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Re: Java interface natural history was RE: "static" declaration
Ken Anderson wrote:
> Are you saying that no body with experience with Common Lisp, said to
> you something like "I miss multiple inheritance"?
This particular software system had no need of multiple inheritance.
is a great way to deal with certain modularity needs. We did not have
We didn't need a Runge-Kutte algorithm either; nothing wrong with R-K
but it just
didn't come up in this particular project.
> And nobody complained that they had to implement an interface
> multiple times.
Well, if there were two implementations that were entirely different,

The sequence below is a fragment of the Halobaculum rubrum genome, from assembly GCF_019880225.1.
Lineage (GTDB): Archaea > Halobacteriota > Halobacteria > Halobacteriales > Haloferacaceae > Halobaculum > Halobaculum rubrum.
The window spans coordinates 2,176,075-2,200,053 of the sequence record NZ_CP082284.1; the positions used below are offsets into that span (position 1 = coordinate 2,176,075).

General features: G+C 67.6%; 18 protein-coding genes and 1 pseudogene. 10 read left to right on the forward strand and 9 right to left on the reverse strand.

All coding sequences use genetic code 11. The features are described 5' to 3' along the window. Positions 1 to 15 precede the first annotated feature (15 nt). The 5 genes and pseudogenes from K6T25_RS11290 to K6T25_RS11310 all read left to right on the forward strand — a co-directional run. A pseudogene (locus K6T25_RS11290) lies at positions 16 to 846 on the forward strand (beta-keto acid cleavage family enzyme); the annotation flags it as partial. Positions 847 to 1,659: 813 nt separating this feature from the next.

was nothing to complain about. If there were implementations with code in
common, we made a base class and inherited from it. People did complain,
as I say, about having to have an interface and also have a base class.
say, why can't we just make the base class be an abstract class and use
the type? My answer: because someday someone might want to make an
implementation of this type that has no need to share any implementation
the existing base class.
> My analysis of rt.jar was just an intro. When i checked that i had
> several hundred .jar files on my machine (many more than a year old),
> i didn't want to analyze them all.
> I'm open to studying whatever jar's anyone suggests, I'm interested in
> the natural history of real programs.
Well, I'm not sure how much Java is written in the style that I
advocate, i.e. a style that stresses
using interfaces rather than base classes as types.